KZ RU EN
Write us +7 (727) 388 8020 +7 (717) 254 2710
искать через Tengrinews.kz
искать через Google
искать через Yandex
USD / KZT - 337.56
EUR / KZT - 379.35
CNY / KZT - 50.62
RUB / KZT - 5.27

Thailand should review political trials: commission

19 september 2011, 10:38
0
An anti-government red shirt supporter reacts after Thailand's Criminal Court withdrew bail for the movement's leaders Jatuporn and Nisit, outside the court in Bangkok. ©Reuters
An anti-government red shirt supporter reacts after Thailand's Criminal Court withdrew bail for the movement's leaders Jatuporn and Nisit, outside the court in Bangkok. ©Reuters
Thailand should halt and review all trials connected to political conflict since before a 2006 coup that opened deep divisions in the country, AFP reports, quoting an independent commission Friday.

The Truth for Reconciliation Commission of Thailand, which was set up by the last government in 2010 after the worst political violence in decades, urged the country to delay trials and temporarily release political defendants.

It also said the use of controversial legislation banning criticism of the monarchy has been "directly related to political conflict" since before the coup.

In its first report to Thailand's new leadership, which is allied to former prime minister Thaksin Shinawatra, who was deposed by the army five years ago, the commission said its recommendations should be applied across the political divide.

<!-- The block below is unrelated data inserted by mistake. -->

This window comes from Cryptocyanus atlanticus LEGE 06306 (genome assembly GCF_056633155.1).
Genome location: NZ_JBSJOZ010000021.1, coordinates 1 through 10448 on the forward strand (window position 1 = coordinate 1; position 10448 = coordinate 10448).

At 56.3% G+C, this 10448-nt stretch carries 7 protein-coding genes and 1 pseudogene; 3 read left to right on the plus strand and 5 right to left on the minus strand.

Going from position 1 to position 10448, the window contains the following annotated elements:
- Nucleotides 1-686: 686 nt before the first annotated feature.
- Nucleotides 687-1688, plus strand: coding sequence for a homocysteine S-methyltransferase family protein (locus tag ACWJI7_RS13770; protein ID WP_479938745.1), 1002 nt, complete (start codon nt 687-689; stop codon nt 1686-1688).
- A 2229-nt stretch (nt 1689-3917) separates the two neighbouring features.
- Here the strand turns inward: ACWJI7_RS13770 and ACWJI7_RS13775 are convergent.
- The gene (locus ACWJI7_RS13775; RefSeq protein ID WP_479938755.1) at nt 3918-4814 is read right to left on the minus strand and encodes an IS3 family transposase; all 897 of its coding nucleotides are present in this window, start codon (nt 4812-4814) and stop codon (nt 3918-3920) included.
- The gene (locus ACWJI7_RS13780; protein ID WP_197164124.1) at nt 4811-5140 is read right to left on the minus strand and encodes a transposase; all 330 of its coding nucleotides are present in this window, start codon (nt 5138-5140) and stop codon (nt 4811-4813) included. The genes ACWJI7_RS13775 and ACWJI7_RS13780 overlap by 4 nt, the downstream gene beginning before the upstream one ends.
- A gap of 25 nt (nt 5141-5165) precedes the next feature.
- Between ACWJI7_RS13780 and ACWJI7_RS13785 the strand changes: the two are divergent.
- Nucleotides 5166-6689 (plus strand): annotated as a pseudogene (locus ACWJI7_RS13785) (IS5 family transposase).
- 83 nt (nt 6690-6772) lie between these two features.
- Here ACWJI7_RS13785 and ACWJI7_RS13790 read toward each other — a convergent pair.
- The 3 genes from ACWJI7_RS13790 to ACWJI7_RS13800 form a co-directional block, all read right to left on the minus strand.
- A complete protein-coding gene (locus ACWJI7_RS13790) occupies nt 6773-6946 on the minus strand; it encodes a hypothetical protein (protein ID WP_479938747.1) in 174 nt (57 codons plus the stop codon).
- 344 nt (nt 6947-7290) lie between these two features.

It criticised the use of legislation, including an emergency decree imposed last year during clashes between the army and anti-government demonstrators -- in which more than 90 people died.

The commission accused "involved parties" of violation of criminal law" and said because "perpetrators have political motivations", the sole use of criminal prosecution to solve the country's problems "is not suitable".

It said the country was "in transition" and should therefore consider policies of restorative justice.

The commission urged authorities to delay political criminal prosecutions by "not bringing the cases to court" and also said the government should "proceed in earnest with a temporary release" of the accused.

The nine-member commission, led by respected legal academic and former attorney Kanit Nanakorn, touched on the country's extremely sensitive lese majeste laws governing discussion of the revered royal family.

Lese majeste laws have come under heavy criticism from rights groups, which have expressed concern that they were used to suppress freedom of expression under the last government, considered close to the country's elites.

Нравится
Add comment